The founder and CEO of Avanti Financial, Caitlin Long says the “U.S. crypto regulatory crackdown” has begun, but emphasized it’s not a “Bitcoin ban.”

She said she was optimistic that the forthcoming regulations would simply bring crypto laws into line with standard financial rules around taxes and compliance.

There has been a renewed focus on regulations in recent weeks, with the brutal crypto market crash leaving left Washington fumbling for a response.

Avanti's CEO provided a chronology of nine news stories, public statements and announcements covering the IRS, the Office of the Comptroller of the Currency, FinCen, and the Secretary of the Treasury, among others, from May 5 to May 21, concluding the new regulations comprise a "compliance crackdown."

“It may not yet be over, but the pattern is pretty clear: it's a compliance crackdown for sure, but path for ‘responsible innovation’ in US does seem to remain open.”

Long highlighted a May 20 Department of the Treasury report that called for exchanges and custodians to report crypto transactions larger than $10,000.

“Leveraging this information — rather than introducing new requirements for taxpayers — is a proven way to improve compliance,” the report read.

Long also pointed out the Federal Reserve is taking aim at the stablecoin industry as well with the Fed chair Jerome Powell putting out a statement yesterday.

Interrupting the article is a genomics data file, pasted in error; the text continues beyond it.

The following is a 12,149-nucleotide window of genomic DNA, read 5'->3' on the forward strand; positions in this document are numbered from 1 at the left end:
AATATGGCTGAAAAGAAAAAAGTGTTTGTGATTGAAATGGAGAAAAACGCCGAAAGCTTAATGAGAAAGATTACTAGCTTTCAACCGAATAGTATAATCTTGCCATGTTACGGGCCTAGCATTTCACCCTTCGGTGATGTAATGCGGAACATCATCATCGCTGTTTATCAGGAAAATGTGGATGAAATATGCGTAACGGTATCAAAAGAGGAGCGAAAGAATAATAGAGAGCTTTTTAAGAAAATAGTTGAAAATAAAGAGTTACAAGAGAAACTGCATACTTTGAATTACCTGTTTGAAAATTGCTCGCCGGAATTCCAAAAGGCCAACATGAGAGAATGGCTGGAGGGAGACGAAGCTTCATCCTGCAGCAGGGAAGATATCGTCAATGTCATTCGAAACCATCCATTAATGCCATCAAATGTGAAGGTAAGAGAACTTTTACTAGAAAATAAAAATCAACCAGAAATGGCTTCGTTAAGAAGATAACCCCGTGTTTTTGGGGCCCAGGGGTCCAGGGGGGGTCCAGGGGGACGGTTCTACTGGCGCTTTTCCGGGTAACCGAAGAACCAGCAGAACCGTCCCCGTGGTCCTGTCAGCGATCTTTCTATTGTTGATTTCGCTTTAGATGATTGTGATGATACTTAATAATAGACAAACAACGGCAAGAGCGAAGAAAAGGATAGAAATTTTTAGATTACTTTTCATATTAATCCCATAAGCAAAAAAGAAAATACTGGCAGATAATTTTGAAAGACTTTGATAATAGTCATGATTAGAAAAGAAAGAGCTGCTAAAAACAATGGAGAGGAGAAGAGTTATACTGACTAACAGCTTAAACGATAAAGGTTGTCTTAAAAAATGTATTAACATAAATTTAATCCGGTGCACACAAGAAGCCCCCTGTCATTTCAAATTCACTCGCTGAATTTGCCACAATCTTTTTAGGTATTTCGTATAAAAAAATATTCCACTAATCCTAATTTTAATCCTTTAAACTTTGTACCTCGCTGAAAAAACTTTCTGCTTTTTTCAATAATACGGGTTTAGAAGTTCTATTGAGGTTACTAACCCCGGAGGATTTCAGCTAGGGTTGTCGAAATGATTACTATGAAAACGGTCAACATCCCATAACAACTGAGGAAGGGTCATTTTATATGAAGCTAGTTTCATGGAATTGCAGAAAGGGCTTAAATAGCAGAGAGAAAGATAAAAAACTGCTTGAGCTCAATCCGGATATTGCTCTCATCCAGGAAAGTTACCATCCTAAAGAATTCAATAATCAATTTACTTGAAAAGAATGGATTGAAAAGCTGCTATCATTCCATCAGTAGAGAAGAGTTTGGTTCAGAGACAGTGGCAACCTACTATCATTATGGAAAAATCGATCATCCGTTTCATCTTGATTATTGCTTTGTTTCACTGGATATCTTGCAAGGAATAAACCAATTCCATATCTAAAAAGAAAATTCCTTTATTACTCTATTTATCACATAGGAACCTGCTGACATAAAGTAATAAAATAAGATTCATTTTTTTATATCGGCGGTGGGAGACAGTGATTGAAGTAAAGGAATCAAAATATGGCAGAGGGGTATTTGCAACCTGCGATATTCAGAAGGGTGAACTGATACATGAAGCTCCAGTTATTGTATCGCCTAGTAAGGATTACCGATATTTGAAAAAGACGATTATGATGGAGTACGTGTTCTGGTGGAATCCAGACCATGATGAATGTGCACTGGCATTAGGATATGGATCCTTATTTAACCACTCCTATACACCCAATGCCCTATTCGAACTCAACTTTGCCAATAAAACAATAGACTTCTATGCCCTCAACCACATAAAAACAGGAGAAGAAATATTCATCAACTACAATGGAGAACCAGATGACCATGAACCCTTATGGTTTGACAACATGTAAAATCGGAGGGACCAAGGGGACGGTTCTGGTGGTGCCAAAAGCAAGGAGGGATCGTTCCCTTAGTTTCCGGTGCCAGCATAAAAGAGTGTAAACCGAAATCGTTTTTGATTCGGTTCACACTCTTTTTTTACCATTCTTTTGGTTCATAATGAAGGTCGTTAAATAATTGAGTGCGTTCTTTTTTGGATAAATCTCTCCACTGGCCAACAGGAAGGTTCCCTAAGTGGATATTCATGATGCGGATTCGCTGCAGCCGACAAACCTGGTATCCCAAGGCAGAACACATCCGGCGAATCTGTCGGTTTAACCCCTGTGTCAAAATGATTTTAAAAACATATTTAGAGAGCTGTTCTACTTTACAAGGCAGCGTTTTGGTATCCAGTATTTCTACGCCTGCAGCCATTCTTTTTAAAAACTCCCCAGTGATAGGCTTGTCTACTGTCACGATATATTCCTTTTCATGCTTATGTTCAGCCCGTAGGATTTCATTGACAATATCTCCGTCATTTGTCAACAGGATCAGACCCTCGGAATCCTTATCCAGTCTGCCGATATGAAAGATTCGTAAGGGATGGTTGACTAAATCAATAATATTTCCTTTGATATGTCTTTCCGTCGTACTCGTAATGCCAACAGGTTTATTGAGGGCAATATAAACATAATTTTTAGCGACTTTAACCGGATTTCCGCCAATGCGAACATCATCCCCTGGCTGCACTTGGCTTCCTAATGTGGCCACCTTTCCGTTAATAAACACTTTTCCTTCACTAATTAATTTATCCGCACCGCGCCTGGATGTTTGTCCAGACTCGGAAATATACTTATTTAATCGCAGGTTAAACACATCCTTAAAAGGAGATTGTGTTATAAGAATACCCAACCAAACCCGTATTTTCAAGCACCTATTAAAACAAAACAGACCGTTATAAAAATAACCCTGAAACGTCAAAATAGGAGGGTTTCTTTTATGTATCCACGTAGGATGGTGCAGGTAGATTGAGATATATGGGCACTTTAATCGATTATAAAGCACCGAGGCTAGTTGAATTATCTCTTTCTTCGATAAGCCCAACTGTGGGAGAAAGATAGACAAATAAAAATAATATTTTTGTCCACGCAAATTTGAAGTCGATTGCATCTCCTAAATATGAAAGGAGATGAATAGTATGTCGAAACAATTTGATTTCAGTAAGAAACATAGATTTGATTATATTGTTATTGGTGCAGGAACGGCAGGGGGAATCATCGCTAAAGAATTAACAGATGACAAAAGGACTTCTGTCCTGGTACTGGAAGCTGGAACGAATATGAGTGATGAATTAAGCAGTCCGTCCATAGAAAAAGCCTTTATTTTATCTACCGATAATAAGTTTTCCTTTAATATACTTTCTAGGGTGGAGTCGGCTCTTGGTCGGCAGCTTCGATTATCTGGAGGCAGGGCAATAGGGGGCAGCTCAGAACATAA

“As stablecoins’ use increases, so must our attention to the appropriate regulatory and oversight framework,” he said. He then remarked:

“This includes paying attention to private-sector payments innovators who are currently not within the traditional regulatory arrangements applied to banks, investment firms, and other financial intermediaries.”

Long characterized this as a “warning shot” saying that its “consistent w/ the theme--comply w/ laws & don't take shortcuts (i.e., get fully regulated as a bank & pay the full regulatory freight).”

In the statement Powell also revealed that the governing body is moving ahead with plans to research how to implement a U.S. central bank currency, or CBDC. The Fed chair noted the “key focus is on whether and how a CBDC could improve on an already safe, effective, dynamic, and efficient U.S. domestic payments system.”